vRad’s patient care data promises massive scale objectivity. Is it of any use?
A few blogs ago, I described how as a teleradiologist providing off-hour coverage for multiple institutions, I am an outsider in pretty much every place I work. Typically without authority to alter/improve operations in such facilities, I nevertheless have something to offer that onsite staff doesn’t: An objective view, coupled with a similarly objective view of similar facilities I cover across the country.
Such outsider input isn’t always welcomed or even acknowledged. One valid reason might be that, notwithstanding a telerad’s objectivity relative to those working onsite, our observations are nevertheless colored by our own subjective experiences. Further, while we may be able to demonstrate how productive, efficient, and accurate our radiological reads are, as far as the facilities’ onsite staff are concerned, we might be completely clueless when it comes to making recommendations as to how the hospitals might better conduct their affairs.
Enter RPC (Radiology Patient Care) Indices, a new initiative of vRad. Readers of this blog will know that I have been reading with vRad for a couple of years, and most keeping tabs on the field of radiology will know that vRad is the largest teleradiology group in the country. “Largest” might mean a few different things in this context, but you can pretty much take your pick: 450+ radiologists in the fold, more than 2,000 served facilities across the USA, and more than 7 million studies read per year.
Such numbers promise massive scale objectivity, and are not even the tip of the iceberg of available data. Patient age, gender, body part, modality, time of study, clinical indications for imaging, whether or not abnormalities were found, etc. - you get the idea.
Is this of use to anybody other than academic types who might use the data for their next attempt at getting published?
Consider an instance already on the record: One client, using RPC Indices, sized up their MRI volume and compared it against (anonymized) hospitals of similar size and demographics. They found that their outpatient MR volume was less than that of their peers, while their (more costly) ER and inpatient MR was disproportionately high. Not only did the data point to a solution involving hospital changes in staffing, but the hospital’s administration then had evidence to show clinicians how their ordering behavior might be adjusted for mutual benefit.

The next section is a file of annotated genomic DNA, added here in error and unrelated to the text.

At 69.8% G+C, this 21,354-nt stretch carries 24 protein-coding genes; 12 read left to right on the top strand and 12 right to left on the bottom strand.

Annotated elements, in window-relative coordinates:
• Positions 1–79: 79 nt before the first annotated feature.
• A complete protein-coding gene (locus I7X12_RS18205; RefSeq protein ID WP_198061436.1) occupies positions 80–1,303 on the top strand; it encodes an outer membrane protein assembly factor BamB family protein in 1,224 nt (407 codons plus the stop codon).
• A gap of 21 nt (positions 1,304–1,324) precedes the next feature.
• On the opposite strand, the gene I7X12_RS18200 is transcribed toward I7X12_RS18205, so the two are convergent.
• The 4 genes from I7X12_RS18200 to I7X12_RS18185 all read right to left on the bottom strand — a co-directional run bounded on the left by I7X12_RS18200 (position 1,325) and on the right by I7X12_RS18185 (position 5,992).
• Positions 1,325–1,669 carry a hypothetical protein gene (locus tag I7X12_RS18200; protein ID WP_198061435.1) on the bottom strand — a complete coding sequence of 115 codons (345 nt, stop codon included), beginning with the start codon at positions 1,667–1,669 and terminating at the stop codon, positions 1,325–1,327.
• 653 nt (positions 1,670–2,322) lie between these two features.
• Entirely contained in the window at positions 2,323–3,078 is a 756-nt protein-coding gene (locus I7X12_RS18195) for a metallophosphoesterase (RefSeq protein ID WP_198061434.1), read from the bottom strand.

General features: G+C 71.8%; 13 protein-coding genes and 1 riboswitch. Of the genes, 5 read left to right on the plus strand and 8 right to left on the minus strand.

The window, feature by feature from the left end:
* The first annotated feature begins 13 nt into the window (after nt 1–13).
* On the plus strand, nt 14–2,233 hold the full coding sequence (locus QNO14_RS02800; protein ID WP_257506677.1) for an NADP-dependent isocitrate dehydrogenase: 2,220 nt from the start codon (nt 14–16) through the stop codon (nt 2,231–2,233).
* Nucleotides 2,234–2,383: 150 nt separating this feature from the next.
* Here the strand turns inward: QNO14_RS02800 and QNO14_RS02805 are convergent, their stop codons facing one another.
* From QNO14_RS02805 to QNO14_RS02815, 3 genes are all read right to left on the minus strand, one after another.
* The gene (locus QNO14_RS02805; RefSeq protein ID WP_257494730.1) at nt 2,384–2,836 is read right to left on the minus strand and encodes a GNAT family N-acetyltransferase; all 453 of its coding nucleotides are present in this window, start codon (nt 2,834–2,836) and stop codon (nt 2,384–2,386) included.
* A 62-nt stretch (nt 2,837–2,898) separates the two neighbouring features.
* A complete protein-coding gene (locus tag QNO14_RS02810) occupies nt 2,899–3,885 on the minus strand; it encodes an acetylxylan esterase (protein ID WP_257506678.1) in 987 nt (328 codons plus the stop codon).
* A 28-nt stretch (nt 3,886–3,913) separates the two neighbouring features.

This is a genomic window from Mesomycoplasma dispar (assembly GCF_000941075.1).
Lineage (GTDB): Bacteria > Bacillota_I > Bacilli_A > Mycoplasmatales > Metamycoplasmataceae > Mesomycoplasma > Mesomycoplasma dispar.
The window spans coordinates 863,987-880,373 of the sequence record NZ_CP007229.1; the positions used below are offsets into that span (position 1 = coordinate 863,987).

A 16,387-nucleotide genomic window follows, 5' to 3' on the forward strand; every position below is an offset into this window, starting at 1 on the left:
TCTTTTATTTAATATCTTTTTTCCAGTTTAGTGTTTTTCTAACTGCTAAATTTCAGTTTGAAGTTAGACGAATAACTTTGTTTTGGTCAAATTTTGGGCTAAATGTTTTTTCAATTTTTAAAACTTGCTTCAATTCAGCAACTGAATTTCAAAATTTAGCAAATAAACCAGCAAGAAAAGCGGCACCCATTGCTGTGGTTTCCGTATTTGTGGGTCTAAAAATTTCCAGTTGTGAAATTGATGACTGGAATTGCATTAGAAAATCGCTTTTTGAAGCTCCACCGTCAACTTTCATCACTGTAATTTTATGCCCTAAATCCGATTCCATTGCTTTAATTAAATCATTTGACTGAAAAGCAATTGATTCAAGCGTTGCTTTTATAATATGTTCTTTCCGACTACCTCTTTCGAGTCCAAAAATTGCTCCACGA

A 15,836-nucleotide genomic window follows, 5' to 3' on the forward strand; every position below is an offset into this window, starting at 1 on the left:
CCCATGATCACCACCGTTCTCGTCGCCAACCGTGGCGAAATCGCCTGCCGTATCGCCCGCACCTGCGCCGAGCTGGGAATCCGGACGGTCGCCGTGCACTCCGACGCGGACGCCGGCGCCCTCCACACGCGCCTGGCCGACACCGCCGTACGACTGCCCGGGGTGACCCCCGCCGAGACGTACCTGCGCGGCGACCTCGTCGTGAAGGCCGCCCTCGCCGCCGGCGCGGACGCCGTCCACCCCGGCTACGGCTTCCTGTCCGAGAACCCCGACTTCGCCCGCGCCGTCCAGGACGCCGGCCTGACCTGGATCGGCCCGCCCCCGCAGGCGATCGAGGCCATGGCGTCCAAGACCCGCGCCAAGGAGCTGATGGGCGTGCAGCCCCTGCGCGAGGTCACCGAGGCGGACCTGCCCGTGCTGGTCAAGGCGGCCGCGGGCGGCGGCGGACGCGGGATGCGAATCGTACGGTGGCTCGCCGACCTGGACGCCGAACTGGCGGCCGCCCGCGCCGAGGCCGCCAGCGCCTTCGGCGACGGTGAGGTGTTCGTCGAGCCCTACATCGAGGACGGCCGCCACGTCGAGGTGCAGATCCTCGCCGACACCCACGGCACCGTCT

Or another client, which was considering recruitment of a full-time CAQ interventionalist (not exactly a cheap prospect). Volume data from the Indices, compared against similar facilities, showed that there would be greater benefit in addressing the client’s atypically low numbers for women’s imaging, by instead taking on another mammo-capable rad.
But suppose a facility doesn’t think it needs any such data or guidance, and is so confident in its status quo that it foresees no need for any in the future. Can the facility consider RPC Indices irrelevant?
Perhaps at the price of a lost opportunity. You might have heard a thing or two about future trends in healthcare and its reimbursement, moving away from fee-for-service and towards pay for performance. Increased focus on reducing overutilization of imaging, and moving towards a system in which a leaner, more efficient operation will fare better than facilities that continue with current practices. Data and analysis available via RPC Indices offer a major tool in assessing one’s own facility’s strengths and weaknesses, sizing up what the rest of the industry is doing by comparison, and ultimately proving to regulators how one’s stats compare against the rest of the herd.
Intrigued? There’s more information (open-access and free!) here.
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